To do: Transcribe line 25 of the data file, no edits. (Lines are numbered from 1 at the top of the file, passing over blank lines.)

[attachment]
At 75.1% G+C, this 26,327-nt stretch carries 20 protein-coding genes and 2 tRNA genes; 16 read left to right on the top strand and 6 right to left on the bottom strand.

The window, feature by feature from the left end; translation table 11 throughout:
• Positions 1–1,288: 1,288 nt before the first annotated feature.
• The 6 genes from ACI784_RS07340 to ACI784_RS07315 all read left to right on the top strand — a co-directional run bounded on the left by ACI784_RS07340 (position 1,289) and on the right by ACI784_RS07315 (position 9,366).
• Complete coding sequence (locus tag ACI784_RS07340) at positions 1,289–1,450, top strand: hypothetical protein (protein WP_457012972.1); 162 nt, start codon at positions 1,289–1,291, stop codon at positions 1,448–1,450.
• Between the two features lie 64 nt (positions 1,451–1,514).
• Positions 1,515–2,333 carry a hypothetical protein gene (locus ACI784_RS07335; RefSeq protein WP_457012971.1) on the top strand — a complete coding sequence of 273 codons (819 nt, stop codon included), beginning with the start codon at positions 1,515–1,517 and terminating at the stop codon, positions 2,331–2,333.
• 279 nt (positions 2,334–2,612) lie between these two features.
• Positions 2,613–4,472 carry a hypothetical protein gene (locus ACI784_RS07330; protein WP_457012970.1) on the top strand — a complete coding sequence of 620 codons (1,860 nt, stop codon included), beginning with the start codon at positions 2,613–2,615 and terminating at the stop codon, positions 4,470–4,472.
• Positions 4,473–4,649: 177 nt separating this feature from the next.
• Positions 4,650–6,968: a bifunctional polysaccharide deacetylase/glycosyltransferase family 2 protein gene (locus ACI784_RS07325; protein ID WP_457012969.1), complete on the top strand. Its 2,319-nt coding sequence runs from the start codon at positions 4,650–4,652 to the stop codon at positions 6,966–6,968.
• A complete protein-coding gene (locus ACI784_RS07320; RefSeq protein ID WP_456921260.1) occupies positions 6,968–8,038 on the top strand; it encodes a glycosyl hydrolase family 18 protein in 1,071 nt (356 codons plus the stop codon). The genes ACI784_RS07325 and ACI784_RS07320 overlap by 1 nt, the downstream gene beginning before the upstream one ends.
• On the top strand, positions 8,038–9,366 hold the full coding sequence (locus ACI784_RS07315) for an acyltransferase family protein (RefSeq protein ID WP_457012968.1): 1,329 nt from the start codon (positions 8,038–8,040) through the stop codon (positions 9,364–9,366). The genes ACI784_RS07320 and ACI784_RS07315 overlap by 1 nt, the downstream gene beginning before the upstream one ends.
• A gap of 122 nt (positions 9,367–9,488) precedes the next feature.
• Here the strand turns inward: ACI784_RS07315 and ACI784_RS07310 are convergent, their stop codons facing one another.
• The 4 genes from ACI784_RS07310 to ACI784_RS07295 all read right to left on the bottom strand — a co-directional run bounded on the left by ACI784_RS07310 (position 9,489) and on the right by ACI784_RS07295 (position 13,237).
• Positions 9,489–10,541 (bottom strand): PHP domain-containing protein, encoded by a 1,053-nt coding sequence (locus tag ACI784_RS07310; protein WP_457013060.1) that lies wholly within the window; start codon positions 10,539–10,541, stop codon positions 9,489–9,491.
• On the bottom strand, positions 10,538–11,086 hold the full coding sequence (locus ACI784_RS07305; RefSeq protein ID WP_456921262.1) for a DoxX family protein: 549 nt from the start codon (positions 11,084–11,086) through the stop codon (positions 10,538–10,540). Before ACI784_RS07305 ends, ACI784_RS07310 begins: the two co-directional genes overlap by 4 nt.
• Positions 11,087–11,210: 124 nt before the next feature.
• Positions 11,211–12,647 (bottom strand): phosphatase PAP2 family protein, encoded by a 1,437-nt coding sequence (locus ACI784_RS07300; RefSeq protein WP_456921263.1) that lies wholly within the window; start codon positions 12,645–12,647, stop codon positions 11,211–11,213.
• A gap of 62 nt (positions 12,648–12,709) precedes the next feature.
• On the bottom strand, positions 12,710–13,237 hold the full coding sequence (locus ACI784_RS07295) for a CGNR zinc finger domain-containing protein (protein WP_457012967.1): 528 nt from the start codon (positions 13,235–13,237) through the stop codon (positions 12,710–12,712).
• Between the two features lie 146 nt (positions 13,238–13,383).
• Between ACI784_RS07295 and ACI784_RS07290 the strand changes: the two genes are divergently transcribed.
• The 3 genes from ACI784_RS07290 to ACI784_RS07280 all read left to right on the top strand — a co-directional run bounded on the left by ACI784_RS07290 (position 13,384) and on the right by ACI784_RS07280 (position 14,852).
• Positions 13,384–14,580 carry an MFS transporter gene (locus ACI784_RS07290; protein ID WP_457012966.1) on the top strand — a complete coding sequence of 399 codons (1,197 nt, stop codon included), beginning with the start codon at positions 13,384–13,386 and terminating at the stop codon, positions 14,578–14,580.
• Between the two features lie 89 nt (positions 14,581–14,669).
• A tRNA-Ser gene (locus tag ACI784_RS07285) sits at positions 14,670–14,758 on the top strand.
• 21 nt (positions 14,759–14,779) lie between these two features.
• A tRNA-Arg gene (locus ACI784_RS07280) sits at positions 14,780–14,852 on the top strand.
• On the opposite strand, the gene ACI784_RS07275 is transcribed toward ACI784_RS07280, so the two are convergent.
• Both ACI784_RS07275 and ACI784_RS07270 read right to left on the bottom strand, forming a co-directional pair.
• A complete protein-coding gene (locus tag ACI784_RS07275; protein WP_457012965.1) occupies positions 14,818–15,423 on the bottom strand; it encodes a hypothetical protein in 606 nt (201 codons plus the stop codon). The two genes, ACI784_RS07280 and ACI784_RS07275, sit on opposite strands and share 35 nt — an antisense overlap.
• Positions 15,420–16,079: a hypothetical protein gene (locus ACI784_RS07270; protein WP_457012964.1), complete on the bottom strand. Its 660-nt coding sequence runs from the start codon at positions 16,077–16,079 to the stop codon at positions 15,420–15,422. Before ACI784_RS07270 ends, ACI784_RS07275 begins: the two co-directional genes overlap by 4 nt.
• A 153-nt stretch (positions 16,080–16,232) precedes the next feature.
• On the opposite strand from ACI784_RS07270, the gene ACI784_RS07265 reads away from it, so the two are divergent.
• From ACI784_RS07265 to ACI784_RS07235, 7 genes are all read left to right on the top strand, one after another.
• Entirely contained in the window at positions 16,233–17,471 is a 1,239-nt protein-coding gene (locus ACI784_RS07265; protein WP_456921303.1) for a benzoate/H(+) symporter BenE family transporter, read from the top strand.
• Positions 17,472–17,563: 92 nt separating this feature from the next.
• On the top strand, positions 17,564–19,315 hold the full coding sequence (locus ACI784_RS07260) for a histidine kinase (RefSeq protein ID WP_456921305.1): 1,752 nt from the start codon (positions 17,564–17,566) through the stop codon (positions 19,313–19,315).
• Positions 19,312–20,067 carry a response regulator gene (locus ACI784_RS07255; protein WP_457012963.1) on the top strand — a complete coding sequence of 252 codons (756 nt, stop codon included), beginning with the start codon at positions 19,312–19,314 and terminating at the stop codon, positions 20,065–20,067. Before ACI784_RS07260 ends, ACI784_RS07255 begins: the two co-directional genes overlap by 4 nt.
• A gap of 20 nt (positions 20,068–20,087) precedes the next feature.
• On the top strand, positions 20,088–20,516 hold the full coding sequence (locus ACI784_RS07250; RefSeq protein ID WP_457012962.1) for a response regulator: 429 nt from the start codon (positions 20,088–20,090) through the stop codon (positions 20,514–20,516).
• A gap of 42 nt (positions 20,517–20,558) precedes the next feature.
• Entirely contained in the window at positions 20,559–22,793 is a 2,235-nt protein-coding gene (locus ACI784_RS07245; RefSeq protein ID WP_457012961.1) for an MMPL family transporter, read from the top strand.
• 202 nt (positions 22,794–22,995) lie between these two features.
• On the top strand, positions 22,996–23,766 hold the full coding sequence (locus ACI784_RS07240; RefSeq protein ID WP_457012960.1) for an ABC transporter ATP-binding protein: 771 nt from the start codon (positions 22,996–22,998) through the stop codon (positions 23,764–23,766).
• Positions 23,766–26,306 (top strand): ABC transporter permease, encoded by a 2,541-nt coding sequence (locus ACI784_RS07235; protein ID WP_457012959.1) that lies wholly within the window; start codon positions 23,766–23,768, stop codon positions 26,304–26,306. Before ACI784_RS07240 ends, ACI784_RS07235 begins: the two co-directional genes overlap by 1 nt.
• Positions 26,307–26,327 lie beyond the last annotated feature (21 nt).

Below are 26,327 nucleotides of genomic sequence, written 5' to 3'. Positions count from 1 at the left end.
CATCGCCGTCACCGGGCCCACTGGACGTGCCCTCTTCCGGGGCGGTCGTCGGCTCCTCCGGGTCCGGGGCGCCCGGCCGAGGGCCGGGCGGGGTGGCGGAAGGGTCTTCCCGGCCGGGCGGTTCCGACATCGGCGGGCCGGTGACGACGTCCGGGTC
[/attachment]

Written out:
• The 3 genes from ACI784_RS07290 to ACI784_RS07280 all read left to right on the top strand — a co-directional run bounded on the left by ACI784_RS07290 (position 13,384) and on the right by ACI784_RS07280 (position 14,852).